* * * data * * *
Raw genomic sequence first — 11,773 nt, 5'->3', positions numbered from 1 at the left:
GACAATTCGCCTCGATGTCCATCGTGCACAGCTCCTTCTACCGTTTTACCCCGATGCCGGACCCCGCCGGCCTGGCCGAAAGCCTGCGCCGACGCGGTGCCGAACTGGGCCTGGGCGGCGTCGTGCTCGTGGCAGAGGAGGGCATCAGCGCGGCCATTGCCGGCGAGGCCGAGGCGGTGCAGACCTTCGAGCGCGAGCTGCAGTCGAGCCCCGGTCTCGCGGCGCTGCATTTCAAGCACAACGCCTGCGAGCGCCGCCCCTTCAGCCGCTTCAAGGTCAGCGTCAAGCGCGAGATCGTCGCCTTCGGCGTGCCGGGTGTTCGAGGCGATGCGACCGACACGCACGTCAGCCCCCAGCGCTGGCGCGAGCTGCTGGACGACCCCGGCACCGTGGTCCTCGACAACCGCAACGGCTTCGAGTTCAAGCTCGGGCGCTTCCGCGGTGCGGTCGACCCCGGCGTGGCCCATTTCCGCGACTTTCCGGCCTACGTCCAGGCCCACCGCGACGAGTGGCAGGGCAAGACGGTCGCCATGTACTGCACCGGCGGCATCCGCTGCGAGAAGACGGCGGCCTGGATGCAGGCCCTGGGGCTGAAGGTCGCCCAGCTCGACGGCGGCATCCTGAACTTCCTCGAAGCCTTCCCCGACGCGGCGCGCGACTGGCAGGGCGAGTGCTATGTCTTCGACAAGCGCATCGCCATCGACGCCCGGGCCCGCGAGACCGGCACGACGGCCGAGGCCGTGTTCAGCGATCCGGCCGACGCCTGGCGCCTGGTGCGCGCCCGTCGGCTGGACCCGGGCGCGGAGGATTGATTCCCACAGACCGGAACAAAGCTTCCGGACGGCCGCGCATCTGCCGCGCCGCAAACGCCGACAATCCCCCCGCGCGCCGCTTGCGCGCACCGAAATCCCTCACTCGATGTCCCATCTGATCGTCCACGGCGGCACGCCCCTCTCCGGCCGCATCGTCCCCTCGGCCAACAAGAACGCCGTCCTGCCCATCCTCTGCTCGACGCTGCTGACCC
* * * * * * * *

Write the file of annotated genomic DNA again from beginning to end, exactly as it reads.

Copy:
Raw genomic sequence first — 11,773 nt, 5'->3', positions numbered from 1 at the left:
GACAATTCGCCTCGATGTCCATCGTGCACAGCTCCTTCTACCGTTTTACCCCGATGCCGGACCCCGCCGGCCTGGCCGAAAGCCTGCGCCGACGCGGTGCCGAACTGGGCCTGGGCGGCGTCGTGCTCGTGGCAGAGGAGGGCATCAGCGCGGCCATTGCCGGCGAGGCCGAGGCGGTGCAGACCTTCGAGCGCGAGCTGCAGTCGAGCCCCGGTCTCGCGGCGCTGCATTTCAAGCACAACGCCTGCGAGCGCCGCCCCTTCAGCCGCTTCAAGGTCAGCGTCAAGCGCGAGATCGTCGCCTTCGGCGTGCCGGGTGTTCGAGGCGATGCGACCGACACGCACGTCAGCCCCCAGCGCTGGCGCGAGCTGCTGGACGACCCCGGCACCGTGGTCCTCGACAACCGCAACGGCTTCGAGTTCAAGCTCGGGCGCTTCCGCGGTGCGGTCGACCCCGGCGTGGCCCATTTCCGCGACTTTCCGGCCTACGTCCAGGCCCACCGCGACGAGTGGCAGGGCAAGACGGTCGCCATGTACTGCACCGGCGGCATCCGCTGCGAGAAGACGGCGGCCTGGATGCAGGCCCTGGGGCTGAAGGTCGCCCAGCTCGACGGCGGCATCCTGAACTTCCTCGAAGCCTTCCCCGACGCGGCGCGCGACTGGCAGGGCGAGTGCTATGTCTTCGACAAGCGCATCGCCATCGACGCCCGGGCCCGCGAGACCGGCACGACGGCCGAGGCCGTGTTCAGCGATCCGGCCGACGCCTGGCGCCTGGTGCGCGCCCGTCGGCTGGACCCGGGCGCGGAGGATTGATTCCCACAGACCGGAACAAAGCTTCCGGACGGCCGCGCATCTGCCGCGCCGCAAACGCCGACAATCCCCCCGCGCGCCGCTTGCGCGCACCGAAATCCCTCACTCGATGTCCCATCTGATCGTCCACGGCGGCACGCCCCTCTCCGGCCGCATCGTCCCCTCGGCCAACAAGAACGCCGTCCTGCCCATCCTCTGCTCGACGCTGCTGACCC